however, you shall not: do anything likely to impair, interfere with or damage or cause harm or distress to any persons, or the network; do anything that will infringe any Intellectual Property Rights or other rights of Mondaq or any third party; or use the Website, Services and/or Content otherwise than in accordance with these Terms; use any trade marks or service marks of Mondaq or the Contributors, or do anything which may be seen to take unfair advantage of the reputation and goodwill of Mondaq or the Contributors, or the Website, Services and/or Content.

Mondaq reserves the right, in its sole discretion, to take any action that it deems necessary and appropriate in the event it considers that there is a breach or threatened breach of the Terms.

Mondaq’s Rights and Obligations

Unless otherwise expressly set out to the contrary, nothing in these Terms shall serve to transfer from Mondaq to you, any Intellectual Property Rights owned by and/or licensed to Mondaq and all rights, title and interest in and to such Intellectual Property Rights will remain exclusively with Mondaq and/or its licensors.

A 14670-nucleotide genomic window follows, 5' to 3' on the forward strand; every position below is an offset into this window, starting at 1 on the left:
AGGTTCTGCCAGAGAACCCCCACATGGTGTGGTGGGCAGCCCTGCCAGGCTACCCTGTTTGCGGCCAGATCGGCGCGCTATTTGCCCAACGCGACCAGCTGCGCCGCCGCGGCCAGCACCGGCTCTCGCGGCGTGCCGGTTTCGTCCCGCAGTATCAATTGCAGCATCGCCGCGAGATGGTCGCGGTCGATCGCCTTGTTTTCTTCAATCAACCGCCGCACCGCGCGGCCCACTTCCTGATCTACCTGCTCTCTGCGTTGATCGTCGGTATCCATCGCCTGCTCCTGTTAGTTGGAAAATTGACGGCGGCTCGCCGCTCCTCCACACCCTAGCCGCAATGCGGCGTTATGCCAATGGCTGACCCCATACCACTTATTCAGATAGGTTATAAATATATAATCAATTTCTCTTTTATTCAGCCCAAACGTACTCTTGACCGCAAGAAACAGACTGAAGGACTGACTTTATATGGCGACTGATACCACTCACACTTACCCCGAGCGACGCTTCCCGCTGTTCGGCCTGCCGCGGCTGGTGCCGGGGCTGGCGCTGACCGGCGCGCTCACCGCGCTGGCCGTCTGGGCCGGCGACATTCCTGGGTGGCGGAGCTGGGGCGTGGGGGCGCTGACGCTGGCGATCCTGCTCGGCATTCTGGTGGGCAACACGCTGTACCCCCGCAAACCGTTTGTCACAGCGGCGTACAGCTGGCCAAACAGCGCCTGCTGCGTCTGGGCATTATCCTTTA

Mondaq shall use its reasonable endeavours to make the Website and Services available to you at all times, but we cannot guarantee an uninterrupted and fault free service.

Mondaq reserves the right to make changes to the services and/or the Website or part thereof, from time to time, and we may add, remove, modify and/or vary any elements of features and functionalities of the Website or the services.

Mondaq also reserves the right from time to time to monitor your Use of the Website and/or services.

Disclaimer